The Big Short – Here are My Lessons and Takeaways

The Big ShortLast Friday, I presented my synopsis of The Big Short: Inside the Doomsday Machine by Michael Lewis at our January Frist Friday Book Synopsis.

It was one of the more challenging asignments I have tackled. We present two synopses each month (Karl Krayer, my colleague, presents one, and I the other), and we try to do this in just over 15 minutes each. The Big Short is mostly narrative, and books that are mostly narrative are always a challenge in our format.

But, it is a genuinely important book. Mr. Lewis begins the book with this quote from Leo Tolstoy:

The most difficult subjects can be explained to the most slow-witted man if he has not formed any idea of them already; but the simplest thing cannot be made clear to the most intelligent man if he is firmly persuaded that he knows already, without a shadow of doubt, what is laid before him.

Why is this book so important? Because, the financial crisis of 2008 was a very, very big deal, and the ripple effects are still being felt. And because, we would be foolish to think that we have learned all of the lessons we should have learned. In other words, this could very much happen again…

Here are a few excerpts from the book:

“There was so much confusion about the different terms,” said Charlie. In the course of trying to figure it out, we realized that there’s a reason why it doesn’t quite make sense to us. It’s because it doesn’t quite make sense.” … “The Wall Street firms just got the ratings agencies to accept different names for it so they could make it seem like a diversified pool of investments.”

More amazing was their circularity: CDO “A” would contain a piece of CDO “B”; CDO “B” would contain a piece of CDO “C”; and CDO “C” would contain a piece of CDO “A”! Looking for bad bonds inside a CDO was like fishing for crap in a Port-O-Let: The question wasn’t whether you’d catch some but how quickly you’d be satisfied you’d caught enough.

Vinny: “In Vegas the question lingering at the back of our minds ceased to be, Do these bond market people know something we do not? It was replaced by, Do they deserve merely to be fired, or should they be put in jail? Are they delusional, or do they know what they are doing?… There were more morons than crooks, but the crooks were higher up.”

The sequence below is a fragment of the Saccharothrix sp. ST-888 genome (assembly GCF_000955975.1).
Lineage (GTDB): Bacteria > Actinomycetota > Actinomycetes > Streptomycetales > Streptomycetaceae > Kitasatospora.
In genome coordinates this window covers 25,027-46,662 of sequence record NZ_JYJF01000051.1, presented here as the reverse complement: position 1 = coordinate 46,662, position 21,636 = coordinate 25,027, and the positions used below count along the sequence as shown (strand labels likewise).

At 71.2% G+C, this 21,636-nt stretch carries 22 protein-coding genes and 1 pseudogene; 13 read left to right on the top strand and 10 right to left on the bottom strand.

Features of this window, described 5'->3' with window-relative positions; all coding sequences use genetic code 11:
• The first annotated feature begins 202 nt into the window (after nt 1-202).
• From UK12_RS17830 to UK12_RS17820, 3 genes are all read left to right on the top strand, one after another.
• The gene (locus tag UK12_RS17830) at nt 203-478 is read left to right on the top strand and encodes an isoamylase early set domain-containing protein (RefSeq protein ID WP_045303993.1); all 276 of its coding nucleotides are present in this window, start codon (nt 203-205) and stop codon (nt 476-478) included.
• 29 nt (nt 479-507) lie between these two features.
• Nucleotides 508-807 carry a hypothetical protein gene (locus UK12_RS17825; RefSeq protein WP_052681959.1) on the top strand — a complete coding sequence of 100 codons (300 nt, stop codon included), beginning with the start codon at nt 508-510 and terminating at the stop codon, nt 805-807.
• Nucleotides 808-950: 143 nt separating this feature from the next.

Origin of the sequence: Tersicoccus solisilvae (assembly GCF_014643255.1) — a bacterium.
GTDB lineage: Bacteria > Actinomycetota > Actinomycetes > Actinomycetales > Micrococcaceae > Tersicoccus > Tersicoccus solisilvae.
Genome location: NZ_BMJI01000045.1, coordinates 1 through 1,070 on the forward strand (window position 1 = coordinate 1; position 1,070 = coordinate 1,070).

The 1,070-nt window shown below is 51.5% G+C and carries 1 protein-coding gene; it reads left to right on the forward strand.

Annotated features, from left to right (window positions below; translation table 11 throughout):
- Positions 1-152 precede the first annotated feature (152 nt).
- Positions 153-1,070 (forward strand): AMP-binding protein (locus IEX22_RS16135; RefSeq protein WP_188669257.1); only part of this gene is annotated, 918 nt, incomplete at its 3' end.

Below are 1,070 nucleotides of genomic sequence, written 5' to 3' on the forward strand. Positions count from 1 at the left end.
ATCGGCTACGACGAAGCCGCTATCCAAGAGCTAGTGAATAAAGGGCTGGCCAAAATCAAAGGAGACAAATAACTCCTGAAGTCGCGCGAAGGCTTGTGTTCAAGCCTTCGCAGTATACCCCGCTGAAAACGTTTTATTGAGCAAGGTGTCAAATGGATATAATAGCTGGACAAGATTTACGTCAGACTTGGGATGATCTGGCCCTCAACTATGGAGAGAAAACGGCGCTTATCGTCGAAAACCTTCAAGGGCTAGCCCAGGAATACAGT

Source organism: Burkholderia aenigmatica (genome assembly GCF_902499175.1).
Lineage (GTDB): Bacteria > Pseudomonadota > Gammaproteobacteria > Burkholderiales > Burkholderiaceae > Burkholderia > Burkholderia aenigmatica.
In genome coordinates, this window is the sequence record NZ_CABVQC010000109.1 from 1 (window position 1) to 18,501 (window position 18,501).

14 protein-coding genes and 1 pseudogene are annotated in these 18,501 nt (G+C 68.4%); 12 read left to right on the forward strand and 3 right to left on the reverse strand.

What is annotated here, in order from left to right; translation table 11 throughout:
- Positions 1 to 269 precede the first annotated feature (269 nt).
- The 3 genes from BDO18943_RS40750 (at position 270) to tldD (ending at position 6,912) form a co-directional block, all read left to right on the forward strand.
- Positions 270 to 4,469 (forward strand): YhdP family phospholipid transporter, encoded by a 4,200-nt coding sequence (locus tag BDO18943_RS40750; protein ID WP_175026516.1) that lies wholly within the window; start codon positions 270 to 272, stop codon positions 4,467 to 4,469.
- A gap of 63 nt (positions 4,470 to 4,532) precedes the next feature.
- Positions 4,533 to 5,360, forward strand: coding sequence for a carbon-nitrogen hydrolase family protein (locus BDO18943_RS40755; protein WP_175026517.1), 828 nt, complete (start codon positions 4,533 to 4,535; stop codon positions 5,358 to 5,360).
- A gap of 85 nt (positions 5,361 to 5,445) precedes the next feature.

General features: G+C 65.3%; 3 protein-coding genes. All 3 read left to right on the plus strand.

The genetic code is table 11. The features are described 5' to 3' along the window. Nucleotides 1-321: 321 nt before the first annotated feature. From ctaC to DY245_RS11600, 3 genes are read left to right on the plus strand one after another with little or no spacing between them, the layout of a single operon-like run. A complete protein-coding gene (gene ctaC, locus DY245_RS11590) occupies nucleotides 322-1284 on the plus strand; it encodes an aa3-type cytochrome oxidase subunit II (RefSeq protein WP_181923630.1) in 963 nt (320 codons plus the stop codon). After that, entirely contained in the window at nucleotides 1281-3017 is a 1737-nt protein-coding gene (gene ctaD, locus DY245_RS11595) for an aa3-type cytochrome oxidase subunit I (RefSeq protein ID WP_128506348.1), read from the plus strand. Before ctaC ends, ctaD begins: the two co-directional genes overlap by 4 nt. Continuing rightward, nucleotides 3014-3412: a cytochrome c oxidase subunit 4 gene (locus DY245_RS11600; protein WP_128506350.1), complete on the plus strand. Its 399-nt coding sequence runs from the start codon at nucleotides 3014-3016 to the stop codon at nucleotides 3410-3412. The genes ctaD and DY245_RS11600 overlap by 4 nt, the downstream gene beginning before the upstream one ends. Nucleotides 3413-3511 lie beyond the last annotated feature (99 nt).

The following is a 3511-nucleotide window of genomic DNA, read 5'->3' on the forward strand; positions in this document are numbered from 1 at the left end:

To Charlie Ledley at Cornwall Capital, the U.S. financial system appeared systematically corrupted by a cabal of Wall Street banks, ratings agencies, and government regulators. To Steve Eisman at FrontPoint Partners, the market seemed mainly stupid or delusional: A financial culture that had experienced so many tiny panics followed by robust booms saw any sell-off as merely another buying opportunity. To Michael Burry, the subprime mortgage market looked increasingly like a fraud perpetrated by a handful of subprime bond trading desks. “Given the massive cheating on the part of our counterparties, the idea of taking the CDS(s) out of the side pocket is no longer worth considering,” he wrote at the end of March 2007.

And, here are my lessons and takeaways from the book:

#1 – Stupidity, and unethical behavior, can both have massively negative consequences. (Where was/is the training?)

#2 – In too many instances, for too many people, the profit motive really does eclipse all other motives.

#3 – If the profit is great enough, many will use people (i.e., prey on people) to make such great profit.

#4 – If people don’t have enough, they will “borrow enough.” To their own detriment.

#5 – There really are some very bad people out there — who find, and invent, ways to avoid being held accountable.

#6 – It is a mistake to let anyone off the hook – there really was plenty of blame to go around.

#7 – And, a word about the ability to explain the complex in simple, understandable ways (Michael Lewis talks about his mother. From the book: “Dear Reader: If you have followed the story this far, you deserve… a gold star…” – this was actually “an apology to my mother”).

I chose not to see the movie until after I made my presentation. I have now seen the movie, and here is my recommendation – if you have not yet read the book, see the movie first, then read the book. If you do both, you will have a pretty good grasp of what happened.

And then, after you do both, you might feel like A.O. Scott, who wrote the review of the movie for the New York Times:

I don’t condone mob violence and I’m supposed to keep my political opinions to myself, but as soon as I’m done writing this I’m going out to the garage to look for a pitchfork.


There are other books worth reading that deal with the 2008 crisis. Like: All the Devils are Here, and This Time is Different, among others.. This was a big enough crisis that it helps to read as much as we can about what all went wrong.

(You will be able to purchase my synopsis of The Big Short soon, on our companion web site, We have synopses available of many good business books.).

I created this graphic after reading the book the first time a few years ago.  Take a look:

Click on image for full view
Click on image for full view







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